To the Reaching Out (Interviews) Table of Contents
Date: Tue, 28 May 91 00:04:54 PDT
From: firstname.lastname@example.org (Ronald Hill)
Subject: More Canadian Interviews 1985
88. Good Rockin' Tonight, Much Music, The New Music, Toronto Evening News, etc.: excerpts from interviews (all dating from the same day, in the same Toronto studios) conducted by Christopher Ward, Nan Devitt and Daniel Richler in late November, 1985.
These interviews have a strikingly better atmosphere than their U.S. counterparts, which had been conducted only a day or two before. Much of the credit for this must go to the excellent interviewing techniques of the Canadian hosts, particularly Mr. Ward and Mr. Richler. Both men had prepared well for their interviews and both show evident respect for their guest on camera. Kate responds, consequently, with greater frankness and fluidity than she had in any other interviews of the 1985 promotional campaign.
[Transcribed by Ronald Hill, above note by IED. Boy does Kate look good in these interviews! ]
[Interview 1: The MuchMusic Interview. - Running Up That Hill is played]
I: Running Up That Hill, from Kate Bush. And please welcome my guest, Kate Bush. Very nice to have you here.
K: It's a pleasure to be here!
I: Yes, indeed! Congratulations on the success of Hounds of Love.
K: Thank you, it's fantastic!
I: It is going well isn't it?
I: The UK is no surprise, but it looks like North America is finally falling in line. Are you happy about that?
K: I'm very happy. It's always great when people like your music.
I: You said that you anguished long over this record. Is that typical for you, recording wise?
K: I think so yes. I think, um, certainly since the third album it has been like that. It just seems to be a long process. You go into it to be that involved and before you know it's dragging you behind it, until it's finished.
I: Is that partly result of having your own studio now? That you felt you had to work out the kinks in that situation and learn to work in your own facility?
K: Yes, I think it was the last album that made me realize I needed one because I was being so prohibited by the amount of money it was costing every hour that I thought it was actually being anti-productive to what I wanted to do. We work very experimentally and it takes time. So it really made sense to get our own studio together.
I: I understand that you moved to the country fairly recently. Is that part of the process of building a home studio as well? Did that all come part and partial?
K: It did really. It was a kind of re-organization I wanted to do between the last album and this where I moved from the city to the country, we got the studio together, and I just took some time to get back in training. That kind of thing. I think I made some of my best decisions during that time.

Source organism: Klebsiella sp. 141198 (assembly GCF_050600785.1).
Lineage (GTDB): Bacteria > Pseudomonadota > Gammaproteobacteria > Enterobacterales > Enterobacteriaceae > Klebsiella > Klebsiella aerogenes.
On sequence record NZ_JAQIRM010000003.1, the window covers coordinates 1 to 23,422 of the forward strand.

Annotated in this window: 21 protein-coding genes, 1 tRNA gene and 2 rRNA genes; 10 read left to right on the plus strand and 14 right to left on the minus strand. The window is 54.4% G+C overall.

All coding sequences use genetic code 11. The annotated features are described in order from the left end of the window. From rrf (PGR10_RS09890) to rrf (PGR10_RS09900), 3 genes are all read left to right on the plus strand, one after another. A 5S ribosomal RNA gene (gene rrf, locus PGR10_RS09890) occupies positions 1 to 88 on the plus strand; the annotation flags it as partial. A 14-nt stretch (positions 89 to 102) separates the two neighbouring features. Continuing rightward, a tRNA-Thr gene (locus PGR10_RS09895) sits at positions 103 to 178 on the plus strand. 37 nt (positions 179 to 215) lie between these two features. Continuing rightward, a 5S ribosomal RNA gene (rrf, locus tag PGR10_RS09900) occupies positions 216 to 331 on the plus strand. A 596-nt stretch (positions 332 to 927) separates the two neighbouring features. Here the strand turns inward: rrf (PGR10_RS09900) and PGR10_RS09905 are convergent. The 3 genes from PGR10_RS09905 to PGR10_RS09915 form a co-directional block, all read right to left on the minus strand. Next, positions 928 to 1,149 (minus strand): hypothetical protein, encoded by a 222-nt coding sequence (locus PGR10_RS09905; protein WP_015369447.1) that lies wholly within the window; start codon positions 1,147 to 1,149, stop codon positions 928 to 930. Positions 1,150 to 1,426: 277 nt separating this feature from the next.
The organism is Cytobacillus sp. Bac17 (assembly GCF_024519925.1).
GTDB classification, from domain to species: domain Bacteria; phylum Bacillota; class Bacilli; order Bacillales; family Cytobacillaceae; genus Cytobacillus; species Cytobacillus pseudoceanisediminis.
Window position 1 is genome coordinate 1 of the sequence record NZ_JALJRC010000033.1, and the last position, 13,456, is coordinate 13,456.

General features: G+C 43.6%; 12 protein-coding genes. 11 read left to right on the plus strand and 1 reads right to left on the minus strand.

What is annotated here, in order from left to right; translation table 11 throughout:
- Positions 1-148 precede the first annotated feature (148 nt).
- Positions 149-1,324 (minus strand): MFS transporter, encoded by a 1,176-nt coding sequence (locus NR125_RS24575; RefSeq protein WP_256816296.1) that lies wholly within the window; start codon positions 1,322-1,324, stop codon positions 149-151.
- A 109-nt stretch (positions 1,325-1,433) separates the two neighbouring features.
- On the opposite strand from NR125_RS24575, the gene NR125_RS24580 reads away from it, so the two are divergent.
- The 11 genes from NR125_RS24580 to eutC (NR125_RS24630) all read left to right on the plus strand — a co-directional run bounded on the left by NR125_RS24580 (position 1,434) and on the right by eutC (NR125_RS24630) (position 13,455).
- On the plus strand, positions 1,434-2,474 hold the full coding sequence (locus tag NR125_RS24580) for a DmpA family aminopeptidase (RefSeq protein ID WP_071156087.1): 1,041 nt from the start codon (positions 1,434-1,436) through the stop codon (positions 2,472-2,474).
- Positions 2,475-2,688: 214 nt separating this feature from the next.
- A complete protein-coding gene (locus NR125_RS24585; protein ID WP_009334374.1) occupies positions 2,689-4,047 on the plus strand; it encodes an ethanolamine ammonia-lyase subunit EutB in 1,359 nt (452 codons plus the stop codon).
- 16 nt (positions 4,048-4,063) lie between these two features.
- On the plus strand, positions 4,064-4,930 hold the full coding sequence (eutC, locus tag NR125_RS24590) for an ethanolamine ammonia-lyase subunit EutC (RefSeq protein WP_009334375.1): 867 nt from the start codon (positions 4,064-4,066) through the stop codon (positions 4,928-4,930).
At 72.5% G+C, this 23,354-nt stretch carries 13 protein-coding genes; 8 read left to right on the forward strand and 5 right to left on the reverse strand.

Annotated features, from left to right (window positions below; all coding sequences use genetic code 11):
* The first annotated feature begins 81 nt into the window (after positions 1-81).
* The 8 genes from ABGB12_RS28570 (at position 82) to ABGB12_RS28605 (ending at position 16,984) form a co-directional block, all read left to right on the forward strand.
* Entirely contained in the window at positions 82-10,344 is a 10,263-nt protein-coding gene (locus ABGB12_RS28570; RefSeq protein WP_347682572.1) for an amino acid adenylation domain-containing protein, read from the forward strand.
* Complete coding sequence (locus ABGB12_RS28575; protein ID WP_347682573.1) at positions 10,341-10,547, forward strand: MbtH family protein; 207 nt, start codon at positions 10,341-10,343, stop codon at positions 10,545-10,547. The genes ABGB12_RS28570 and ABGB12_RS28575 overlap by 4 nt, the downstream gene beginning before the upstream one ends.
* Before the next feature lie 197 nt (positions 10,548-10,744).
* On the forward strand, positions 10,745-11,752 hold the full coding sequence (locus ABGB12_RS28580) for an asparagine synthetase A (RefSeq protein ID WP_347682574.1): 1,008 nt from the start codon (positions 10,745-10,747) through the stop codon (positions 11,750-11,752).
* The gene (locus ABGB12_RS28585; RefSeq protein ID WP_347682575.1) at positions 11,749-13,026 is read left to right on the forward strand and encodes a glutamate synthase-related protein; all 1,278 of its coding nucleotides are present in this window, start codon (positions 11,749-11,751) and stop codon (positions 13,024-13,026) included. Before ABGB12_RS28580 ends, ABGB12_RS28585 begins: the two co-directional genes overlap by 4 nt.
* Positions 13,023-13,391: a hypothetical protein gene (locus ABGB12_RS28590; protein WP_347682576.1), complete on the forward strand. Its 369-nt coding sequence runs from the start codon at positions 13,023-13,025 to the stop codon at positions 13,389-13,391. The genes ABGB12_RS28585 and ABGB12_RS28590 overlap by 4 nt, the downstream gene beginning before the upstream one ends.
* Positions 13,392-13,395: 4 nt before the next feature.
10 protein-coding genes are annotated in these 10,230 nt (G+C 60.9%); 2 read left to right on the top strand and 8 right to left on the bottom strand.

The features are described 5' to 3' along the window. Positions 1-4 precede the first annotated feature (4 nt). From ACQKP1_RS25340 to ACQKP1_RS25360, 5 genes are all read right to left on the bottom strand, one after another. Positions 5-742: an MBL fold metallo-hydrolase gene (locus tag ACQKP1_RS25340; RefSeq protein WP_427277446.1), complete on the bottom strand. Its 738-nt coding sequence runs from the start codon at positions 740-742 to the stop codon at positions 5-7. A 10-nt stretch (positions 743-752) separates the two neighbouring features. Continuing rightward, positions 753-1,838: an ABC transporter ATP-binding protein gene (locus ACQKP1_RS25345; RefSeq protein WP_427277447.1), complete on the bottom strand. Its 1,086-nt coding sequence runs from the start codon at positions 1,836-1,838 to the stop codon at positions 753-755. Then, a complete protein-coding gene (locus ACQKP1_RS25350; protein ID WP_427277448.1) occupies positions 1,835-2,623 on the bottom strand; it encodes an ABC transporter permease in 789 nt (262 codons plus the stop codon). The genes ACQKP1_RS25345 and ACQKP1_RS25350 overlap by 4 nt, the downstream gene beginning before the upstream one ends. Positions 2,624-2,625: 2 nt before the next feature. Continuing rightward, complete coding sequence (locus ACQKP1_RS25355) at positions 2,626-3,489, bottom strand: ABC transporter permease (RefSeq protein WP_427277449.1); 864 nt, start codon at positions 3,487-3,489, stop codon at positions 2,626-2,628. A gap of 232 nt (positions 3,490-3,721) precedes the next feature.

I: Are you becoming more reclusive as a result?
K: I think I have extremes, where I'm very reclusive while I'm working and then totally non-reclusive when I come out to promote and say to people "here's the album."
I: Would you consider yourself a social creature at the best of times? Do you have a community of musicians, aside from your family obviously and those you work with, that you would see regularly and party with?
K: Yes I think there's, again, two parts of me. One that's a very social beast and the other side of me is probably very quiet and likes to work alone, and in fact can't really work if there's more than a few people around.
I: Do you have special work habits that you subscribe to? You seem like a very disciplined artist, just judging by your work. Do you have a special place you go to work, a certain environment, and certain hours? Do you do that?
K: I think the studio has become that disciplined place that I can go to now. It used to be my music room, wherever I had the piano. And I think it's helped me tremendously to actually have an environment where I can go to work. It just makes it that much easier for me to concentrate.
I: And do you set hours that you go there?
K: Not actually set hours, it depends how I feel. But normally I'll go there for a certain amount each day, depending on how well the ideas are coming through. So it depends.
I: We mentioned the old videos and you said you would like to see Breathing. What was it about particularly about that one that you felt was a success?
K: I think it's one of the few that I've done that I can say that I'm quite happy with some of the things we did in it. It's one of those things. The way you make a video, quite often the song isn't lending itself to the kind of visual ideas you'd like it to. And with Breathing, I think it had such a strong story that it was easier for us to visualize something that we'd felt was powerful.
I: The song sounds like it was built of visual ideas to begin with, to some extent.
K: I think when I'm writing songs, I do have quite strong visual ideas, but they're not necessarily video visual ideas if you know what I mean...